Former OMB chief loses court secrecy fight

McClatchy Washington BureauFebruary 27, 2014 


Director of the Office of Management and Budget, Peter Orszag talks about the Fiscal Year 2010 Budget during a press conference at the Eisenhower Executive Office Building in Washington, D.C. on Thursday, February 26, 2009.


Some previously secret financial information about former Office of Management and Budget honcho Peter Orszag is now going to become public, under a D.C. Superior Court judge's ruling.

In a 32-page decision, Associate Judge Alfred S. Irving, Jr. effectively sided with a host of media organizations in deciding that Orszag's financial info is fair game during an upcoming child support trial.

"It is important that the public knows that the courts do not extend special treatment to parties simply because they hold certain positions in corporate America or receive certain compensation packages," Irving wrote. "Mr. Orszag appears to be of the view that he should be afforded treatment differ from other parties who appear before this court under similar circumstances."

The child support trial is an outgrowth from Orszag's 2006 divorce from Cameron Kennedy. Kennedy has since claimed that, as Irving put it, "has enjoyed a significant increase in his compensation" even as the children's expenses have "increased significantly." Since 2012, Orszag's attorneys have been arguing that public exposure of his finances would infringe on his family's privacy. Orszag further argued that Kennedy would use the information to "harass" him and his current wife.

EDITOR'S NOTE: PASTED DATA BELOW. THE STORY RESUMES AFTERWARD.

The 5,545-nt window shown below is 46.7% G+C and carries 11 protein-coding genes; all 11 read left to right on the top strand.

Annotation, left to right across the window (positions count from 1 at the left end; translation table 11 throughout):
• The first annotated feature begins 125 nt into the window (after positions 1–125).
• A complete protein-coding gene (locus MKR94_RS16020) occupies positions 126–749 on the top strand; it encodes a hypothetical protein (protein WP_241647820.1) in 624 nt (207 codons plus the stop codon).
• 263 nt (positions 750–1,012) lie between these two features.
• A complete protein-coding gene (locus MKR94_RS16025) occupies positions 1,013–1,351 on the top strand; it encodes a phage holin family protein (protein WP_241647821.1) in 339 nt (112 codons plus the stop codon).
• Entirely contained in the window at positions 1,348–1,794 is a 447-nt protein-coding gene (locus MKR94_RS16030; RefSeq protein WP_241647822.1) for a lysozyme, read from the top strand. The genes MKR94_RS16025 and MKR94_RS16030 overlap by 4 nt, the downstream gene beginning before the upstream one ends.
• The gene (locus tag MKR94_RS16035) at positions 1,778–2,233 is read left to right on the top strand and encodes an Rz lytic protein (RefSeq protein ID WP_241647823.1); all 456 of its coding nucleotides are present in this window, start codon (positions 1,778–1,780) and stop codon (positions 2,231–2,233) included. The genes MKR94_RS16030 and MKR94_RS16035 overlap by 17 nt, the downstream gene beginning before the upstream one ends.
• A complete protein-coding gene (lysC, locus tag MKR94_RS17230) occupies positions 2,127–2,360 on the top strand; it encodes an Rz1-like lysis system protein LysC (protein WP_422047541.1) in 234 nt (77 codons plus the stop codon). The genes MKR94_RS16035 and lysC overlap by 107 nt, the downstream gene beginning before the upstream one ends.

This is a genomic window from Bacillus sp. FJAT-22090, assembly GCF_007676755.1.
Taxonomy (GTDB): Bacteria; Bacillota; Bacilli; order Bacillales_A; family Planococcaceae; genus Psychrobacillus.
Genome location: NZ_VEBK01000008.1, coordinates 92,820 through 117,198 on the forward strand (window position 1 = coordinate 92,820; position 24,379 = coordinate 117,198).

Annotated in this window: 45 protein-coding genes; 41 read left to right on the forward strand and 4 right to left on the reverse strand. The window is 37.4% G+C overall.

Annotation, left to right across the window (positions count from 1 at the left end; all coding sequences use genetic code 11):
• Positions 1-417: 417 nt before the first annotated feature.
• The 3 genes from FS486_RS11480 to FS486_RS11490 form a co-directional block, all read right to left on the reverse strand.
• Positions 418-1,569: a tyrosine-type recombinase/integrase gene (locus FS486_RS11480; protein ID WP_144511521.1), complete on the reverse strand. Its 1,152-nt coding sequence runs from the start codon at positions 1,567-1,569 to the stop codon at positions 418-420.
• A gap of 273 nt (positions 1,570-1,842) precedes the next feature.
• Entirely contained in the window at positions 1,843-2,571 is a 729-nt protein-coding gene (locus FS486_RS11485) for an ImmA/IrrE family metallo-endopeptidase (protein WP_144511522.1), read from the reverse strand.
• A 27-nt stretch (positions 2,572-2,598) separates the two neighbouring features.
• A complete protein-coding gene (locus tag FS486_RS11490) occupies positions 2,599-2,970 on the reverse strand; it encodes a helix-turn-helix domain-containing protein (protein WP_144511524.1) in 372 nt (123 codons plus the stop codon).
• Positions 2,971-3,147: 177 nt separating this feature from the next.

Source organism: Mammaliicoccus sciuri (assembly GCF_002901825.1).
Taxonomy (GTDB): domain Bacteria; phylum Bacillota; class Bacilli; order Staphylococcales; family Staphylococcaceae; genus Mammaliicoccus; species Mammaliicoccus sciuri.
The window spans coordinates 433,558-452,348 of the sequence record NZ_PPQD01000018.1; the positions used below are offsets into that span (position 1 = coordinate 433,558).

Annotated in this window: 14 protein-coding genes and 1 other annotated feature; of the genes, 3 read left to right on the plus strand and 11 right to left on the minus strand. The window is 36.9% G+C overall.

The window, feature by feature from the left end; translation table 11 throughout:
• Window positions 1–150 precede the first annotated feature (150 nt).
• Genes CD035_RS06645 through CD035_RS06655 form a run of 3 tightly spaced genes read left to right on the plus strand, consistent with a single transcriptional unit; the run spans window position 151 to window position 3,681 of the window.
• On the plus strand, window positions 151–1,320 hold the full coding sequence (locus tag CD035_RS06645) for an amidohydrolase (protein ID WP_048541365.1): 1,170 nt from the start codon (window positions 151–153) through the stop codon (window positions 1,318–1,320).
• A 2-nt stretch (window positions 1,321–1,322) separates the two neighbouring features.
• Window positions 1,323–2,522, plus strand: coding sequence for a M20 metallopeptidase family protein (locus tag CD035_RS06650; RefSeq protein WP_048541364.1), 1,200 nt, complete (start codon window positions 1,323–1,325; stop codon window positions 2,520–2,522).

The Reporters Committee for Freedom of the Press had joined with a number of media organizations, including McClatchy, in a last-minute bid in January, urging the court to allow public access to the financial information as it arises in court. The information could include the presumably hefty salary Orszag makes as a Citigroup vice president, the job he revolved into after leaving OMB.

"The public needs to know the dispensation of justice is done consistently, no matter the socioeconomic station of the litigants," Irving wrote.

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